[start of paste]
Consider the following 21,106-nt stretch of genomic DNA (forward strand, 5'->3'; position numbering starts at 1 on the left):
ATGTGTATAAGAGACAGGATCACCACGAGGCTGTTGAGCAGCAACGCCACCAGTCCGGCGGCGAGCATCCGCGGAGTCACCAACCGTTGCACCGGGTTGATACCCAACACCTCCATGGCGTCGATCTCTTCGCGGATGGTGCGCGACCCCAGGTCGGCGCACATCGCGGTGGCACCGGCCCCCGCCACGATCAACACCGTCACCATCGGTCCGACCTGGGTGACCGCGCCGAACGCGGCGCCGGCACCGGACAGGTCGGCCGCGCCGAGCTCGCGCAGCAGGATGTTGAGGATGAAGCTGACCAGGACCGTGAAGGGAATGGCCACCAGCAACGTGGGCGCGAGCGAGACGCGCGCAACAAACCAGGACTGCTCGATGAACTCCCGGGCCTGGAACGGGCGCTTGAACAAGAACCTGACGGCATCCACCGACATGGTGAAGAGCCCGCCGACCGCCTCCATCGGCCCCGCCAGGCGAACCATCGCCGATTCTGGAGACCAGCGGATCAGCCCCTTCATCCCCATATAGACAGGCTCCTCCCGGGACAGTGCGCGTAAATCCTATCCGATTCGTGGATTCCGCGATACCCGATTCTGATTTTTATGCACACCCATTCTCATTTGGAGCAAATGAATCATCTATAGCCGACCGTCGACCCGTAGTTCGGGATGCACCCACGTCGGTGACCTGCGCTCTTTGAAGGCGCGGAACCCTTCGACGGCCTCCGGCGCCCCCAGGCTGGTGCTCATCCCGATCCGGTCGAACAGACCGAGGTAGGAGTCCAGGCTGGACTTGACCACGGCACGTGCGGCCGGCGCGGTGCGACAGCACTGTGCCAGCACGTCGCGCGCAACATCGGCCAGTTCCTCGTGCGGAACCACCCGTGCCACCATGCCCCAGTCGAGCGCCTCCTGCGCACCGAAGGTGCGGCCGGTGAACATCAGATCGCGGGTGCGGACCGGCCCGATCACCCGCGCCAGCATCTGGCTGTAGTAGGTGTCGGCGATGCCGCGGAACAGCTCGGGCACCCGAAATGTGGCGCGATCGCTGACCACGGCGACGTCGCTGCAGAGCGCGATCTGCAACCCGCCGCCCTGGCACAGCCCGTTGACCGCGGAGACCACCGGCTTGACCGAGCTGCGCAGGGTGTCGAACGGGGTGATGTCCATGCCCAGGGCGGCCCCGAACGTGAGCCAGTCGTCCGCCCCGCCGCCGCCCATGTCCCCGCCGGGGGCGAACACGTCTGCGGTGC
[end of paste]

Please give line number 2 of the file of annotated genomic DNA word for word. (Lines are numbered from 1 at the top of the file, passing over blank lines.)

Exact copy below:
ATGTGTATAAGAGACAGGATCACCACGAGGCTGTTGAGCAGCAACGCCACCAGTCCGGCGGCGAGCATCCGCGGAGTCACCAACCGTTGCACCGGGTTGATACCCAACACCTCCATGGCGTCGATCTCTTCGCGGATGGTGCGCGACCCCAGGTCGGCGCACATCGCGGTGGCACCGGCCCCCGCCACGATCAACACCGTCACCATCGGTCCGACCTGGGTGACCGCGCCGAACGCGGCGCCGGCACCGGACAGGTCGGCCGCGCCGAGCTCGCGCAGCAGGATGTTGAGGATGAAGCTGACCAGGACCGTGAAGGGAATGGCCACCAGCAACGTGGGCGCGAGCGAGACGCGCGCAACAAACCAGGACTGCTCGATGAACTCCCGGGCCTGGAACGGGCGCTTGAACAAGAACCTGACGGCATCCACCGACATGGTGAAGAGCCCGCCGACCGCCTCCATCGGCCCCGCCAGGCGAACCATCGCCGATTCTGGAGACCAGCGGATCAGCCCCTTCATCCCCATATAGACAGGCTCCTCCCGGGACAGTGCGCGTAAATCCTATCCGATTCGTGGATTCCGCGATACCCGATTCTGATTTTTATGCACACCCATTCTCATTTGGAGCAAATGAATCATCTATAGCCGACCGTCGACCCGTAGTTCGGGATGCACCCACGTCGGTGACCTGCGCTCTTTGAAGGCGCGGAACCCTTCGACGGCCTCCGGCGCCCCCAGGCTGGTGCTCATCCCGATCCGGTCGAACAGACCGAGGTAGGAGTCCAGGCTGGACTTGACCACGGCACGTGCGGCCGGCGCGGTGCGACAGCACTGTGCCAGCACGTCGCGCGCAACATCGGCCAGTTCCTCGTGCGGAACCACCCGTGCCACCATGCCCCAGTCGAGCGCCTCCTGCGCACCGAAGGTGCGGCCGGTGAACATCAGATCGCGGGTGCGGACCGGCCCGATCACCCGCGCCAGCATCTGGCTGTAGTAGGTGTCGGCGATGCCGCGGAACAGCTCGGGCACCCGAAATGTGGCGCGATCGCTGACCACGGCGACGTCGCTGCAGAGCGCGATCTGCAACCCGCCGCCCTGGCACAGCCCGTTGACCGCGGAGACCACCGGCTTGACCGAGCTGCGCAGGGTGTCGAACGGGGTGATGTCCATGCCCAGGGCGGCCCCGAACGTGAGCCAGTCGTCCGCCCCGCCGCCGCCCATGTCCCCGCCGGGGGCGAACACGTCTGCGGTGC